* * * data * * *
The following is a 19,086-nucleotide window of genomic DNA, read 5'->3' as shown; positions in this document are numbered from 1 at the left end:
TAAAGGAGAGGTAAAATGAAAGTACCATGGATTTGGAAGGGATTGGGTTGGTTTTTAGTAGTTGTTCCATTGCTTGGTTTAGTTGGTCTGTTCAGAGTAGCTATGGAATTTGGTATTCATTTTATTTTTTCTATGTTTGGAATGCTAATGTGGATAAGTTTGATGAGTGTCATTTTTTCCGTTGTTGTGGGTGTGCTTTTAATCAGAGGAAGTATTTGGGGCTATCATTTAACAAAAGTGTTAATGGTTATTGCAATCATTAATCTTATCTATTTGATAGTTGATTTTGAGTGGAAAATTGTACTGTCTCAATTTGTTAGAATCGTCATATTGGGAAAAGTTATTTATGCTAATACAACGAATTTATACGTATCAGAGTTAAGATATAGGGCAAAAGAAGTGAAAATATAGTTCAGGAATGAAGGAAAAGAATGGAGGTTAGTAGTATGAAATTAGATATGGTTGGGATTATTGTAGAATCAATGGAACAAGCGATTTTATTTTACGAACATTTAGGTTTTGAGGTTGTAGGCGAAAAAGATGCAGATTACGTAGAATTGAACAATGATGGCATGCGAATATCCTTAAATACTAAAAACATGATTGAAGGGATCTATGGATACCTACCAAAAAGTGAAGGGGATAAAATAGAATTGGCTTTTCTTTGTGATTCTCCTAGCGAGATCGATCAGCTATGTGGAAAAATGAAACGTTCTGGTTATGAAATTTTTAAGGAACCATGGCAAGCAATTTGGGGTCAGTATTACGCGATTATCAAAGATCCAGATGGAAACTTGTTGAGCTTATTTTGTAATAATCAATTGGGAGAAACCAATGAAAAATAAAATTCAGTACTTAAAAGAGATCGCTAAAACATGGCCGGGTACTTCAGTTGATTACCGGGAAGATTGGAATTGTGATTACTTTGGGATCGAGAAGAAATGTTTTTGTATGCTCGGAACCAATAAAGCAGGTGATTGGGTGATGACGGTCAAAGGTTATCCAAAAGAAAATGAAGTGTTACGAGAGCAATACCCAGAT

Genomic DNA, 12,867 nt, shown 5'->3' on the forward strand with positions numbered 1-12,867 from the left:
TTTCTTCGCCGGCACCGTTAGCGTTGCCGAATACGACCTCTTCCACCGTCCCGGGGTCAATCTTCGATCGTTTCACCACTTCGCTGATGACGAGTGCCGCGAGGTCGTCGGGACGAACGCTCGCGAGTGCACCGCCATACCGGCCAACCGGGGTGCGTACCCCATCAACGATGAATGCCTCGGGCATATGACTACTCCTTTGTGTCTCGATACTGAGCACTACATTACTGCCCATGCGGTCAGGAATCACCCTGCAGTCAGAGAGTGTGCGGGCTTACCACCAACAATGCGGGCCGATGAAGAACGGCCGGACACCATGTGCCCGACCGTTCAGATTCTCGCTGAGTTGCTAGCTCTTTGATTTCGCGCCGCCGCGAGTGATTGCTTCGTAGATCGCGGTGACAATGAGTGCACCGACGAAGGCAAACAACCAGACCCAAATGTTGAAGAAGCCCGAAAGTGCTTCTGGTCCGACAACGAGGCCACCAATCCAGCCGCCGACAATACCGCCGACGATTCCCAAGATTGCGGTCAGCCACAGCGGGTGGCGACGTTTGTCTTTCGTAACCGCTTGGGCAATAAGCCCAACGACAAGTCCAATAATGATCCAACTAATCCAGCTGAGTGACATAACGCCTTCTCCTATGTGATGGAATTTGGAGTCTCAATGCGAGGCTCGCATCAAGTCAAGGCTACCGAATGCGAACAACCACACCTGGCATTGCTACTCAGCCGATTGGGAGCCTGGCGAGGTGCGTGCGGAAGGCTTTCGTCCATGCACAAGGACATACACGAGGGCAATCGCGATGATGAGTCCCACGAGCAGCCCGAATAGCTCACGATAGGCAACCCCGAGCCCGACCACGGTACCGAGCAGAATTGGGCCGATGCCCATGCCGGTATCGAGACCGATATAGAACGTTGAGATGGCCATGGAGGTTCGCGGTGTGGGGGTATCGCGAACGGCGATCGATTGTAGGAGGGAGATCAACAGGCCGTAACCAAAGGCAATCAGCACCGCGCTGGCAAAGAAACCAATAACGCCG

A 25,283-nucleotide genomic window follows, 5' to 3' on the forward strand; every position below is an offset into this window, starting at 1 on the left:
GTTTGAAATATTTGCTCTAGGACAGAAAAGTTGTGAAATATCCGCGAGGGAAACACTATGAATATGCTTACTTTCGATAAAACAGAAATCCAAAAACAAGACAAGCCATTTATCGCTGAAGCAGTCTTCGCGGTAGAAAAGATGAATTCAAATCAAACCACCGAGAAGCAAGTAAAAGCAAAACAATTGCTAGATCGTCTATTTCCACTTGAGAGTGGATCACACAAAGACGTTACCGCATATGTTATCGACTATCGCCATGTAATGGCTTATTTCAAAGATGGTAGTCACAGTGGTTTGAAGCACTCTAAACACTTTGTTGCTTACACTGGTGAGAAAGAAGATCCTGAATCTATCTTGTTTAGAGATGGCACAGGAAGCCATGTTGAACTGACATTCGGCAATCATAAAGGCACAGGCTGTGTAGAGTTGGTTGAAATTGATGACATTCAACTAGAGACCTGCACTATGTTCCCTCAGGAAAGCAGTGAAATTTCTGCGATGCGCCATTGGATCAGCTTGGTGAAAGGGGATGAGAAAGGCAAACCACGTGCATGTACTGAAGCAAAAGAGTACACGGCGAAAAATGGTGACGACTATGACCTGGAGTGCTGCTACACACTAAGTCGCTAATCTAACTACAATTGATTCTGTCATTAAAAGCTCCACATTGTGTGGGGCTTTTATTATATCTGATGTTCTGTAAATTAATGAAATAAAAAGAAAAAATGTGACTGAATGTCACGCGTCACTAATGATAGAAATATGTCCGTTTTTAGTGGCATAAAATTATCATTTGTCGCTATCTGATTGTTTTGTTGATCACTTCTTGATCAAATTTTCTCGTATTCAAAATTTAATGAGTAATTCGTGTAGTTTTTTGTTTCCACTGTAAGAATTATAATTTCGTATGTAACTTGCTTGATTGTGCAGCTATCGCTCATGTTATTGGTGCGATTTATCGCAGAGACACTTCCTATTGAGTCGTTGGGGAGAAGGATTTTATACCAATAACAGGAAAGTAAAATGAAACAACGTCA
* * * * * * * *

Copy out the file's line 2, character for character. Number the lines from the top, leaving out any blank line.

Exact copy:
TAAAGGAGAGGTAAAATGAAAGTACCATGGATTTGGAAGGGATTGGGTTGGTTTTTAGTAGTTGTTCCATTGCTTGGTTTAGTTGGTCTGTTCAGAGTAGCTATGGAATTTGGTATTCATTTTATTTTTTCTATGTTTGGAATGCTAATGTGGATAAGTTTGATGAGTGTCATTTTTTCCGTTGTTGTGGGTGTGCTTTTAATCAGAGGAAGTATTTGGGGCTATCATTTAACAAAAGTGTTAATGGTTATTGCAATCATTAATCTTATCTATTTGATAGTTGATTTTGAGTGGAAAATTGTACTGTCTCAATTTGTTAGAATCGTCATATTGGGAAAAGTTATTTATGCTAATACAACGAATTTATACGTATCAGAGTTAAGATATAGGGCAAAAGAAGTGAAAATATAGTTCAGGAATGAAGGAAAAGAATGGAGGTTAGTAGTATGAAATTAGATATGGTTGGGATTATTGTAGAATCAATGGAACAAGCGATTTTATTTTACGAACATTTAGGTTTTGAGGTTGTAGGCGAAAAAGATGCAGATTACGTAGAATTGAACAATGATGGCATGCGAATATCCTTAAATACTAAAAACATGATTGAAGGGATCTATGGATACCTACCAAAAAGTGAAGGGGATAAAATAGAATTGGCTTTTCTTTGTGATTCTCCTAGCGAGATCGATCAGCTATGTGGAAAAATGAAACGTTCTGGTTATGAAATTTTTAAGGAACCATGGCAAGCAATTTGGGGTCAGTATTACGCGATTATCAAAGATCCAGATGGAAACTTGTTGAGCTTATTTTGTAATAATCAATTGGGAGAAACCAATGAAAAATAAAATTCAGTACTTAAAAGAGATCGCTAAAACATGGCCGGGTACTTCAGTTGATTACCGGGAAGATTGGAATTGTGATTACTTTGGGATCGAGAAGAAATGTTTTTGTATGCTCGGAACCAATAAAGCAGGTGATTGGGTGATGACGGTCAAAGGTTATCCAAAAGAAAATGAAGTGTTACGAGAGCAATACCCAGAT